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Andrew Glyn

Slick, but Unconvincing

(April 1978)

From Militant, No. 400, 7 April 1978, p. 6.
Transcribed by Iain Dalton.
Marked up by Einde O’Callaghan for the Encyclopaedia of Trotskyism On-Line (ETOL).

Andrew Glyn [Oxford Labour Party] assesses the government’s White Paper, The Challenge of North Sea Oil

A small part of the promised bonanza from North Sea Oil has already been squandered – on producing a White Paper on the Challenge of North Sea Oil full of vague platitudes.

The document smugly refers to the participation agreements between the nationalised BNOC and 44 oil companies. But it does not mention their content:– agreement by the companies to sell 51% of their oil to British National Oil Corporation, provided the Corporation sells it back to them at the same price! It boasts that Petroleum Revenue Tax, royalties, and Corporation Tax will get the government 70% of the revenue from the fields. But it fails to mention the rates of profit of up to 50% after tax received by the companies.

The flavour of the White Paper is brought out best by the list of the uses the government has in mind for the oil revenues, reproduced below (capital letters and all) from the introduction:

This is a pretty long list over which to spread the expected tax revenues from the North Sea of £2 billion in 1980 or even the £4 billion hoped for in 1985. In fact, it is amazing that the government has the nerve to include expansion of the social services as one of its priorities when its own Public Spending White Paper plans for school building in 1981 to be one third of the 1972 level and hospital building only two thirds (Militant, No. 397).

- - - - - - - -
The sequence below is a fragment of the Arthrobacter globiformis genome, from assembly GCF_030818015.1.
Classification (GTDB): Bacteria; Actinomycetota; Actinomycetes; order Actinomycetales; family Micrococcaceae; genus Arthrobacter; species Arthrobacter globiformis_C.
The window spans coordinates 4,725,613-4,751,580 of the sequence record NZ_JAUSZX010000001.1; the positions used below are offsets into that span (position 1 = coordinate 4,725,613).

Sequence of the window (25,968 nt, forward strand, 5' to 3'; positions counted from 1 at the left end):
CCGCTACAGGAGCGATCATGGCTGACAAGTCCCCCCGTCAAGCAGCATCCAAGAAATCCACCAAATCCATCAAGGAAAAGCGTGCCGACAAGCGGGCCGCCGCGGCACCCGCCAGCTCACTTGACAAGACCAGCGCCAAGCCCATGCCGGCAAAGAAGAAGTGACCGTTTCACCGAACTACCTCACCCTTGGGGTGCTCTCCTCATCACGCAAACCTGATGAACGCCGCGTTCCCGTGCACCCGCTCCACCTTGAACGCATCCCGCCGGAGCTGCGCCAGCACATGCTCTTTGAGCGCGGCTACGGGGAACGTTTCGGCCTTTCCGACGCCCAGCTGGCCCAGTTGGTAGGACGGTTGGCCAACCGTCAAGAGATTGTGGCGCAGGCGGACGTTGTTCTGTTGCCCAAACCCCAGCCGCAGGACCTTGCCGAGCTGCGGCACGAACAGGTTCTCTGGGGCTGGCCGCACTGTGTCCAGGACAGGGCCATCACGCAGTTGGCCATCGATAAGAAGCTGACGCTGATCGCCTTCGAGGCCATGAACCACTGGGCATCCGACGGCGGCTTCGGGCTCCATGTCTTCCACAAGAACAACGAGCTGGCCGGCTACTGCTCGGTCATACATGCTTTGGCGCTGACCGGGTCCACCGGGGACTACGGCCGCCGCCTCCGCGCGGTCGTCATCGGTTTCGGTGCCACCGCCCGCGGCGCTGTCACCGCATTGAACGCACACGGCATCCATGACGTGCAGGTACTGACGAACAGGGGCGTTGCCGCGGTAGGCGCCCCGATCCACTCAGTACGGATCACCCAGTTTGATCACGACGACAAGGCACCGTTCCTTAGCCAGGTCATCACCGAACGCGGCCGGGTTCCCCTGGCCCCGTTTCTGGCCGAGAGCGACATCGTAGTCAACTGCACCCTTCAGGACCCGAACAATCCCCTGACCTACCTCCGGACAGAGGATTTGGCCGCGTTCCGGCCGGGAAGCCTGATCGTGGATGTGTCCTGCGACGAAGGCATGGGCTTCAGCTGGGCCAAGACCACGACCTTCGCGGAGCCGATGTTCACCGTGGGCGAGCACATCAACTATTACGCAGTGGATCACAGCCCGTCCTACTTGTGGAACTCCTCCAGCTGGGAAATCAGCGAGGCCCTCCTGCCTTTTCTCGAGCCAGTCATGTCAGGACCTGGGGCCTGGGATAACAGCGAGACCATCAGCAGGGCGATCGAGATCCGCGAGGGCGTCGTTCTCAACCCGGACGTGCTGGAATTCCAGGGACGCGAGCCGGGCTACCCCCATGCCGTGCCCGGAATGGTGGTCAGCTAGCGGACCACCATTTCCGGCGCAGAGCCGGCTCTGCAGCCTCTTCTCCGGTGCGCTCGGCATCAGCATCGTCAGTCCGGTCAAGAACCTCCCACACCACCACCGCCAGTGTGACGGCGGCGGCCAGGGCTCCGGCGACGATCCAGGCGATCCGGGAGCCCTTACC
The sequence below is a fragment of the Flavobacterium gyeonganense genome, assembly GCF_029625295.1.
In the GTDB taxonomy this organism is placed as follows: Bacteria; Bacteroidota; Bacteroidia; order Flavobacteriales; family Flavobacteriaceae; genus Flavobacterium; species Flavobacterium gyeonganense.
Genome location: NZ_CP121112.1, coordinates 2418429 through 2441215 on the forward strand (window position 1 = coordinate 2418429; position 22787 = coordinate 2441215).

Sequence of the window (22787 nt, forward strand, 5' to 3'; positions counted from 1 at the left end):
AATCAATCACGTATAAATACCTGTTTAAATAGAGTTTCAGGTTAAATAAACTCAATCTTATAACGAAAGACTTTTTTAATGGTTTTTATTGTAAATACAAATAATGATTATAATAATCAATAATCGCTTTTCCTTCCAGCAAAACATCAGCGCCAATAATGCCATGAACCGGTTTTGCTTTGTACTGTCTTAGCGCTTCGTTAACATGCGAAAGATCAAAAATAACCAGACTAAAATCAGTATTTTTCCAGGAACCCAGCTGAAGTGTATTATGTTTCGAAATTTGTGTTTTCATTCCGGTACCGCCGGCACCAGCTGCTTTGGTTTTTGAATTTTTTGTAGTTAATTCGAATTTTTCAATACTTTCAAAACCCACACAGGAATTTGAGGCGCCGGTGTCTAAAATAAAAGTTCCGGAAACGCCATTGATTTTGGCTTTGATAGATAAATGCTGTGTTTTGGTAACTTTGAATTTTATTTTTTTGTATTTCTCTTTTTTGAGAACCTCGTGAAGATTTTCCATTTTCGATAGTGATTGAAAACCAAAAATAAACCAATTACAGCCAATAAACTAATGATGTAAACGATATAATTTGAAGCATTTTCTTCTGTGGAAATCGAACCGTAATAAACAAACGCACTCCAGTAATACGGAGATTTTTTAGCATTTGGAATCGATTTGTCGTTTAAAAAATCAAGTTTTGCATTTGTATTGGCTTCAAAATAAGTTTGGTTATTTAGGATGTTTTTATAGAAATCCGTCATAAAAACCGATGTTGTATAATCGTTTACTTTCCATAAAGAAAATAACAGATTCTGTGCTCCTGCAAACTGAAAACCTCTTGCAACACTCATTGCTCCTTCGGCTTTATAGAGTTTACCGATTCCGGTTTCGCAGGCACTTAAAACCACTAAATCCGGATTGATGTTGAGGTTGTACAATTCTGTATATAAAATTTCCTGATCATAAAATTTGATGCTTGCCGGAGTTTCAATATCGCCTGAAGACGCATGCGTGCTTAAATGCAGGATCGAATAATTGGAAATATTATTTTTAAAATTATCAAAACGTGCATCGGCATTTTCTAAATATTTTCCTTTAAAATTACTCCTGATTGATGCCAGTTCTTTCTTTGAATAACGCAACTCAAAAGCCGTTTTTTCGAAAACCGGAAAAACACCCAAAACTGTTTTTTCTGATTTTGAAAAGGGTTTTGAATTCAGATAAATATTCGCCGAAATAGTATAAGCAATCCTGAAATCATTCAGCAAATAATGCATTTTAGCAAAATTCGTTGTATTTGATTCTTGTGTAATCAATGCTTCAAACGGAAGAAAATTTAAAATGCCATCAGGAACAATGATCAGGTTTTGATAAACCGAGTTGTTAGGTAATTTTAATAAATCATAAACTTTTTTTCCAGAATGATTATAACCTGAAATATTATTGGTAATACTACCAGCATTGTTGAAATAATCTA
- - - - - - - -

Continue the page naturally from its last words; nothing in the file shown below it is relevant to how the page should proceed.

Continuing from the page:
All the talk of a ‘fairer and more compassionate society’ is no more than a cover-up for a programme of restoring the position of British capitalism. How else could you have the statement “many new jobs should become available in the service sector, including the public services”, followed by the sentence “The government intends to retain a firm control over public expenditure so that it does not absorb too high a proportion of the nation’s resources?”

The White Paper starts out by bemoaning the feeble performance of British industry. It quite correctly says that “the inadequacy and poor productivity of investment in a number of sectors of United Kingdom industry has been an important factor”.


It goes on:

“It would be all too easy for Government to use the extra revenue simply to finance a quick improvement in living standards through tax reductions and increased social benefits to an extent which left insufficient room for increased productive investment ... It would be wrong to spend the benefits of North Sea Oil this was. It will be recalled that a useful balance of payments surplus was built up in 1969–70; but that this was rapidly dissipated in a short lived consumer boom in the early seventies leaving no permanent improvement in our economy ... Sustained economic growth and a return to full employment would not be possible if our investment strategy were to fail.”

Now it is rubbish to say that if living standards and the social services were increased by the extent of the oil revenues, then there would be ‘insufficient room’ for productive investment. The extra resources from North Sea Oil are less than one fifth of the size of the resources wasted each year in British industry due to the unused capacity of 20% or more, as revealed in the National Institute’s survey of last year.

The reason that capacity is not used is simply that it is not profitable to do so. If it were mobilised there would be plenty of resources for additional consumption, social expenditure and investment. What the White Paper is really saying is that the capitalists will not expand production and increase investment unless the workers’ share of the wealth (‘living standards’ and ‘social benefits’) is held back to ‘make room’ for higher profits.